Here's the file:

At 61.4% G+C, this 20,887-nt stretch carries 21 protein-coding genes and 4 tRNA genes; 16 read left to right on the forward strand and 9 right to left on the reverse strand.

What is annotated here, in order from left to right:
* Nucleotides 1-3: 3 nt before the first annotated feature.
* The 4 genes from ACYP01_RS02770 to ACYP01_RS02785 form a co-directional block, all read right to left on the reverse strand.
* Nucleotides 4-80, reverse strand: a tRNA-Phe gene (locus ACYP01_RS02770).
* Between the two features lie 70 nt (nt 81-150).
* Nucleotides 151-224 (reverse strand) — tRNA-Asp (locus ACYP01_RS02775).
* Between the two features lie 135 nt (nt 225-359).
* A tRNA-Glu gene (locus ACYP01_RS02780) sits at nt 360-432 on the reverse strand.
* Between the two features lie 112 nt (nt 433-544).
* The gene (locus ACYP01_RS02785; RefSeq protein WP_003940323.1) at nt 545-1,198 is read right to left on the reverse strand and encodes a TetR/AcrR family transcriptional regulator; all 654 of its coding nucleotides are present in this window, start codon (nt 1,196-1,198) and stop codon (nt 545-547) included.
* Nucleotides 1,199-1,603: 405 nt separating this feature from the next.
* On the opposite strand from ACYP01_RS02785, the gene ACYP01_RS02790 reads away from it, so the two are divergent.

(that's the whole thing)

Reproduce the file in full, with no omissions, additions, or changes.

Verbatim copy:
At 61.4% G+C, this 20,887-nt stretch carries 21 protein-coding genes and 4 tRNA genes; 16 read left to right on the forward strand and 9 right to left on the reverse strand.

What is annotated here, in order from left to right:
* Nucleotides 1-3: 3 nt before the first annotated feature.
* The 4 genes from ACYP01_RS02770 to ACYP01_RS02785 form a co-directional block, all read right to left on the reverse strand.
* Nucleotides 4-80, reverse strand: a tRNA-Phe gene (locus ACYP01_RS02770).
* Between the two features lie 70 nt (nt 81-150).
* Nucleotides 151-224 (reverse strand) — tRNA-Asp (locus ACYP01_RS02775).
* Between the two features lie 135 nt (nt 225-359).
* A tRNA-Glu gene (locus ACYP01_RS02780) sits at nt 360-432 on the reverse strand.
* Between the two features lie 112 nt (nt 433-544).
* The gene (locus ACYP01_RS02785; RefSeq protein WP_003940323.1) at nt 545-1,198 is read right to left on the reverse strand and encodes a TetR/AcrR family transcriptional regulator; all 654 of its coding nucleotides are present in this window, start codon (nt 1,196-1,198) and stop codon (nt 545-547) included.
* Nucleotides 1,199-1,603: 405 nt separating this feature from the next.
* On the opposite strand from ACYP01_RS02785, the gene ACYP01_RS02790 reads away from it, so the two are divergent.